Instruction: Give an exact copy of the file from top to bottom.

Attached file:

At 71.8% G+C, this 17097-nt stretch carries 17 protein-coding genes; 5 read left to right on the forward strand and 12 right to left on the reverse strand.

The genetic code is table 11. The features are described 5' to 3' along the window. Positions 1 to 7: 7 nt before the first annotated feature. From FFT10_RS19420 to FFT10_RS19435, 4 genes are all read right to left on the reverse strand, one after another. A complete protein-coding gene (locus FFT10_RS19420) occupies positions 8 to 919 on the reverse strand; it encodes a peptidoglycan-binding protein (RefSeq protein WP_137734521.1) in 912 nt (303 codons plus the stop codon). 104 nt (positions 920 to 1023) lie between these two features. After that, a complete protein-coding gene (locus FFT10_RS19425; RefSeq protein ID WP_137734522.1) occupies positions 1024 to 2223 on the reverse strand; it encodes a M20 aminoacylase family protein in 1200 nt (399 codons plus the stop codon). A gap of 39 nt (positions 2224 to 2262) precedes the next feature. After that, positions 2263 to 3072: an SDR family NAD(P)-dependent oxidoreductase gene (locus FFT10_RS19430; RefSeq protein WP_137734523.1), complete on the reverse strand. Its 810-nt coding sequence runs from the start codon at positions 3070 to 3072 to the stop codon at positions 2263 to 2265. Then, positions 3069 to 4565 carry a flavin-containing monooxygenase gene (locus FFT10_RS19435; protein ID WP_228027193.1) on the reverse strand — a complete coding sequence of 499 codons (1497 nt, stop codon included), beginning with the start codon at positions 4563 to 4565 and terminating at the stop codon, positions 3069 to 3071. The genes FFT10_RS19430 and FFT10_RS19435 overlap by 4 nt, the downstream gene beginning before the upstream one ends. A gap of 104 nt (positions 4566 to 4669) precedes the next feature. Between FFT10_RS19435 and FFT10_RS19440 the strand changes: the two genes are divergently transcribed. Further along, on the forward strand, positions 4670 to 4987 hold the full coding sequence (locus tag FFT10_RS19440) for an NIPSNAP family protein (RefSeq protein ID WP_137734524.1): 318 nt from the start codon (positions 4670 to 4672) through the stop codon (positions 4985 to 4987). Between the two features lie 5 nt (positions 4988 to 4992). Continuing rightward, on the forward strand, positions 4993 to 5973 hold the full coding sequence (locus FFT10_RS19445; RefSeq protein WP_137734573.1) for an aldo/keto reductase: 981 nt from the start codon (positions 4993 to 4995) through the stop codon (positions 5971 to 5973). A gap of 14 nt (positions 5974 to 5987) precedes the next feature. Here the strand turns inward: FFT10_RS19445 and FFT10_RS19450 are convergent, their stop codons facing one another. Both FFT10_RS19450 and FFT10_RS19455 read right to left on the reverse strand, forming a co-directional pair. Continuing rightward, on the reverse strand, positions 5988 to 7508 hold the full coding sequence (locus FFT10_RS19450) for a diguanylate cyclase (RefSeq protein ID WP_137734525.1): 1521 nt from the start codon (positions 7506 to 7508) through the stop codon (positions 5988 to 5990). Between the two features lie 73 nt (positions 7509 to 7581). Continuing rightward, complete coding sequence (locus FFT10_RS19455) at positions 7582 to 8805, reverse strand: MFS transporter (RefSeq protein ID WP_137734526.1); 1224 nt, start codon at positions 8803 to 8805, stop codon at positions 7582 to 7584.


At 71.8% G+C, this 17097-nt stretch carries 17 protein-coding genes; 5 read left to right on the forward strand and 12 right to left on the reverse strand.

The genetic code is table 11. The features are described 5' to 3' along the window. Positions 1 to 7: 7 nt before the first annotated feature. From FFT10_RS19420 to FFT10_RS19435, 4 genes are all read right to left on the reverse strand, one after another. A complete protein-coding gene (locus FFT10_RS19420) occupies positions 8 to 919 on the reverse strand; it encodes a peptidoglycan-binding protein (RefSeq protein WP_137734521.1) in 912 nt (303 codons plus the stop codon). 104 nt (positions 920 to 1023) lie between these two features. After that, a complete protein-coding gene (locus FFT10_RS19425; RefSeq protein ID WP_137734522.1) occupies positions 1024 to 2223 on the reverse strand; it encodes a M20 aminoacylase family protein in 1200 nt (399 codons plus the stop codon). A gap of 39 nt (positions 2224 to 2262) precedes the next feature. After that, positions 2263 to 3072: an SDR family NAD(P)-dependent oxidoreductase gene (locus FFT10_RS19430; RefSeq protein WP_137734523.1), complete on the reverse strand. Its 810-nt coding sequence runs from the start codon at positions 3070 to 3072 to the stop codon at positions 2263 to 2265. Then, positions 3069 to 4565 carry a flavin-containing monooxygenase gene (locus FFT10_RS19435; protein ID WP_228027193.1) on the reverse strand — a complete coding sequence of 499 codons (1497 nt, stop codon included), beginning with the start codon at positions 4563 to 4565 and terminating at the stop codon, positions 3069 to 3071. The genes FFT10_RS19430 and FFT10_RS19435 overlap by 4 nt, the downstream gene beginning before the upstream one ends. A gap of 104 nt (positions 4566 to 4669) precedes the next feature. Between FFT10_RS19435 and FFT10_RS19440 the strand changes: the two genes are divergently transcribed. Further along, on the forward strand, positions 4670 to 4987 hold the full coding sequence (locus tag FFT10_RS19440) for an NIPSNAP family protein (RefSeq protein ID WP_137734524.1): 318 nt from the start codon (positions 4670 to 4672) through the stop codon (positions 4985 to 4987). Between the two features lie 5 nt (positions 4988 to 4992). Continuing rightward, on the forward strand, positions 4993 to 5973 hold the full coding sequence (locus FFT10_RS19445; RefSeq protein WP_137734573.1) for an aldo/keto reductase: 981 nt from the start codon (positions 4993 to 4995) through the stop codon (positions 5971 to 5973). A gap of 14 nt (positions 5974 to 5987) precedes the next feature. Here the strand turns inward: FFT10_RS19445 and FFT10_RS19450 are convergent, their stop codons facing one another. Both FFT10_RS19450 and FFT10_RS19455 read right to left on the reverse strand, forming a co-directional pair. Continuing rightward, on the reverse strand, positions 5988 to 7508 hold the full coding sequence (locus FFT10_RS19450) for a diguanylate cyclase (RefSeq protein ID WP_137734525.1): 1521 nt from the start codon (positions 7506 to 7508) through the stop codon (positions 5988 to 5990). Between the two features lie 73 nt (positions 7509 to 7581). Continuing rightward, complete coding sequence (locus FFT10_RS19455) at positions 7582 to 8805, reverse strand: MFS transporter (RefSeq protein ID WP_137734526.1); 1224 nt, start codon at positions 8803 to 8805, stop codon at positions 7582 to 7584.